Chappie: Top Quality Action Sci-fi

Chappie: Top Quality Action Sci-fi

(Some Spoilers Included) Chappie is a sci-fi action film and the third feature length from Writer and Director Neill Blomkamp. Blomkamp is known for immense sci-fi action with an emotional core. Chappie provides all that and a tinge of humour to make it perhaps Blomkamp’s most enjoyable film yet.

The story once again takes place in a near future Johannesburg in South Africa. It is in an era that has recently eradicated crime and corruption by mostly eliminating the human element in combatting criminals. What it is replaced with are highly sophisticated robots called Scouts.

These robots were developed by the tech company Tetrevaal, and more specifically the Lead Developer Deon Wilson (Dev Patel). In the beginning the Scouts are tools that lead the charge into deadly firefights and act as cover for human officers, but Deon sees this as only a small step in accomplishing his grander project of creating artificial intelligence.

Vincent Moore is another major character who is played by Hugh Jackman. He is the Lead Developer of the first and failed robotic police unit called the Moose, which used human thoughts to control robotic actions instead of working from programming.

He is envious of Deon’s success and bitter that no one wants his invention, which has caused budget cuts making it only harder to improve. But like Vincent the Moose is a soldier, and this doesn’t make him an ideal robotic police officer.

The film opens with a car chase as a group of criminals desperately seek shelter after a job gone wrong. They meet with their boss (Hippo) who isn’t too happy and kills one of their friends. In fear of their own lives they plead for another way, and Hippo demands the ludicrous amount of $20million in 7 days.

chappie screenshot

Desperation leads Ninja, Amerika, and Yo-Landi to kidnap Deon so they can shut down the Scout units and steal the money they need unmolested. Due to their ignorance of the inner-workings of Tetrevaal’s security measures they find out that it isn’t possible for Deon to simply shut them off. What Deon does have is a mangled Scout unit in the back of a company van and the key to birthing a conscious robot.

This brand new AI called Chappie (Sharlto Copley), acts as if it were a rapidly adapting newborn human child. It is initially scared of its unfamiliar surroundings; it must learn language, objects, and concepts, and is very impressionable in the early stages. Ninja and his crew decide to teach this formerly rigid, robotic, law maker to be a deadly gangster henchman for their criminal needs. 

Chappie is filled with big action, hilarious moments, and is overall a really fun movie that can also present some interesting thoughts on the application of AI and whether or not we can or should control them.

Dev Patel (as Deon) provided a great performance as an ambitious and invigorated scientist crossing the unfathomable precipice towards creating a conscious being. The character himself was responsible for the moulding of Chappie’s moral centre, and expressed it with such thoughtful passion, which was represented so well in Dev’s performance.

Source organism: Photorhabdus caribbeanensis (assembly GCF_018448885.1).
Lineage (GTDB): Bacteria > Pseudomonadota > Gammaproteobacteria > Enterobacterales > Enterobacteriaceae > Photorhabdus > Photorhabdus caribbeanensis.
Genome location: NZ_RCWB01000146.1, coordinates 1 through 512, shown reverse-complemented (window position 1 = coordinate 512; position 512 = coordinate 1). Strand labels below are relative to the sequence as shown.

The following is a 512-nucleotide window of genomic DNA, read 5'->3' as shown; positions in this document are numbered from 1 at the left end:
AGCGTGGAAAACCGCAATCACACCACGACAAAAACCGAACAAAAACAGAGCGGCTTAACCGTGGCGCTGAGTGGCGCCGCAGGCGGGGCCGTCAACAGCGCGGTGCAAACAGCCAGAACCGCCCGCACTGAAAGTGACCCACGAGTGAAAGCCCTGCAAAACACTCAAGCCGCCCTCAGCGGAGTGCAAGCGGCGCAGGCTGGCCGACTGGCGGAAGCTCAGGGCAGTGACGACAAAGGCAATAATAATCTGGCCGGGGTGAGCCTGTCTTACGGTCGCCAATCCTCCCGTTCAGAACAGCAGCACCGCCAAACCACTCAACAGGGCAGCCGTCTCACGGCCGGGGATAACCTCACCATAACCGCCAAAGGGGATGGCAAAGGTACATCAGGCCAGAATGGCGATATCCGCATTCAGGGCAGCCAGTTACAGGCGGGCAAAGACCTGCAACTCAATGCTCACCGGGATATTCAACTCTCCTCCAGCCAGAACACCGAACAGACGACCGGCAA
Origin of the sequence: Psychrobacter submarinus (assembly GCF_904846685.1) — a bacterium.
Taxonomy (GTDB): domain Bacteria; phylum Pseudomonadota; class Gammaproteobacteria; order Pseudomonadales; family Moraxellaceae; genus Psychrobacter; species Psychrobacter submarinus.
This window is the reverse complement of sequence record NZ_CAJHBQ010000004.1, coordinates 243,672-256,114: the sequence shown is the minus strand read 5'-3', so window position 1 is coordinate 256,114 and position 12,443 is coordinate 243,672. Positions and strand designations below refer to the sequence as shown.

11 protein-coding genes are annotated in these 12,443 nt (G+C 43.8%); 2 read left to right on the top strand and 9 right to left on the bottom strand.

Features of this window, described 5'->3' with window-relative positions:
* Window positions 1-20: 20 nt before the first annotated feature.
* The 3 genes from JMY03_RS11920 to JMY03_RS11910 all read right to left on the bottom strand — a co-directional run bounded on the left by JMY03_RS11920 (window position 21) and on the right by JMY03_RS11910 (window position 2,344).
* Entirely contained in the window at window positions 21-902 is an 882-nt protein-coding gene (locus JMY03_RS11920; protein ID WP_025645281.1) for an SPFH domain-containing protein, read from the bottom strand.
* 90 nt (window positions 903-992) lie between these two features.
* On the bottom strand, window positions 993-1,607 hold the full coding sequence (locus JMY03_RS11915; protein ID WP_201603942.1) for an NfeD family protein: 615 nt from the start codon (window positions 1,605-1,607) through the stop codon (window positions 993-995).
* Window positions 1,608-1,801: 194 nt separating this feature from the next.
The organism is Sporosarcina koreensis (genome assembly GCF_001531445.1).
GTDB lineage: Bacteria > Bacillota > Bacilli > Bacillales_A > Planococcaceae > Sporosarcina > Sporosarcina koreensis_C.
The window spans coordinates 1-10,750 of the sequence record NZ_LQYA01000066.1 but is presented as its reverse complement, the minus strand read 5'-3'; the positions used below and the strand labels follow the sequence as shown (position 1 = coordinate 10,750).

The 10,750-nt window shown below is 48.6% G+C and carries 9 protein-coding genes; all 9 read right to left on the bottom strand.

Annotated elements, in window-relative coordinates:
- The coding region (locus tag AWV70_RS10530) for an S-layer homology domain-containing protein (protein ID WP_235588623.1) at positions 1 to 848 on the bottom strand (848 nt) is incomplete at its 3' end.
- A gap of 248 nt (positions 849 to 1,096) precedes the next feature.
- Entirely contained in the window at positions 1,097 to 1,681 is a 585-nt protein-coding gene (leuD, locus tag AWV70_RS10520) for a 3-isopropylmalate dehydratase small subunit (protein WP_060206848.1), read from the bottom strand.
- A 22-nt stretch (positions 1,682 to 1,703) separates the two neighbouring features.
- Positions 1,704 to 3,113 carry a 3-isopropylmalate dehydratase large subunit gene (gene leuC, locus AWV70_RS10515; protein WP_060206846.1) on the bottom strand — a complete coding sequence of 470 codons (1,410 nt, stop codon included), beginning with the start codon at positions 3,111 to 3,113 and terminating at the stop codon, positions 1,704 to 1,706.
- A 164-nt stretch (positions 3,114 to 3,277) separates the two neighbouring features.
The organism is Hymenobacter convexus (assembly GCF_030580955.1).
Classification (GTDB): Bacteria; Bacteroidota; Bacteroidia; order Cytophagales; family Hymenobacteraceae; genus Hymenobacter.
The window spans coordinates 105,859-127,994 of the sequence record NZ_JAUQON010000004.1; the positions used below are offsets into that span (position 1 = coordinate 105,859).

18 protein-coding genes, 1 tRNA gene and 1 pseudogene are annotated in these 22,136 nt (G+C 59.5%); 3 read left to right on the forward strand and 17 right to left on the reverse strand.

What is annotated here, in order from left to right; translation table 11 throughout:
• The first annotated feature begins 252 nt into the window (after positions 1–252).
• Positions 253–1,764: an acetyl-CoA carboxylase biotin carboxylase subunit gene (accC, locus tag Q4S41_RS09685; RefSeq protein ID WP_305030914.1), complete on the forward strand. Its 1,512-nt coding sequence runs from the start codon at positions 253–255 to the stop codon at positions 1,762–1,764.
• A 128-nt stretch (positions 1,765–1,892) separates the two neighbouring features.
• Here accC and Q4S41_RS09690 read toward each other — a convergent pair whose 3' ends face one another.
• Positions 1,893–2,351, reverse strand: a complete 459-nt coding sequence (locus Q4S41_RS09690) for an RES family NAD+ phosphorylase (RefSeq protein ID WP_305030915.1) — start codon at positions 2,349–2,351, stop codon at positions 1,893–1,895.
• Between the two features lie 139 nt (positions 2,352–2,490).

chappie armed

Sigourney Weaver (as Michelle Bradley) was nice to see but she didn’t really have a big part in the film and nor was it a particularly impactful performance. Nothing about it was bad, but there was nothing that stood out.

Hugh Jackman (as Vincent) had a great performance as the bitter co-worker and creator of the second rate robotic technology. Unable to sell his magnum opus to the police force due to the ubiquitously successful Scout robot, he is full of anger and resentment towards Deon and because of this looks for flaws and missteps that could lead to the Scout or even Deon being decommissioned. Hugh did a perfect job in this role as he is intimidating in his stature and looks the part of a deadly ex-soldier. It was a well-acted performance that brought out a villainous side of him we haven’t seen too often.

There was an interesting structure of good and bad characters. You would think the criminals would be the outright bad guys but the circumstances of the story derail that idea as the audience spends time with them. You can sympathize with most of them and learn to like them in some ways as they develop this family structure with Yo-Landi like a mother, Ninja like the father, and Amerika like a sort of uncle.

You would think that Vincent and Deon would be the major part of the story delving more into the thoughtful ideas surrounding artificial intelligence. Chappie instead went down a different route that put humour and action at the forefront and provided something that separates it from the market saturated with exactly the ideas they diverted from.

What make this movie great beyond just the action sci-fi genre was the emotional moments stemming from Chappie. His childlike demeanour and innocence brings us close to him, and as he grows and learns we mourn with him through the human duplicity and betrayal.

There was a great job in creating Chappie into this emoting, innocent child-like robot. Beyond just the excellent and really fun performance by Sharlto Copley, the physicality of Chappie also built his personality. The antennas that appear like cute little ears, adapting his language and behaviour to those around him, all makes for a hilarious combination of naiveté and gangster behaviour.

Chappie closes with a booming, spectacular climax that is not without a semi-philosophical dénouement to satisfy all needs in the action sci-fi genre.

Owen Shaw

<p>Owen Shaw is a freelance writer from Toronto, Canada. When he is not consuming all Movies and TV shows in existence, good or bad, he is writing about it with a sincere passion for the art form. You can follow his exploits on Twitter (@_Owen_Shaw_).</p>

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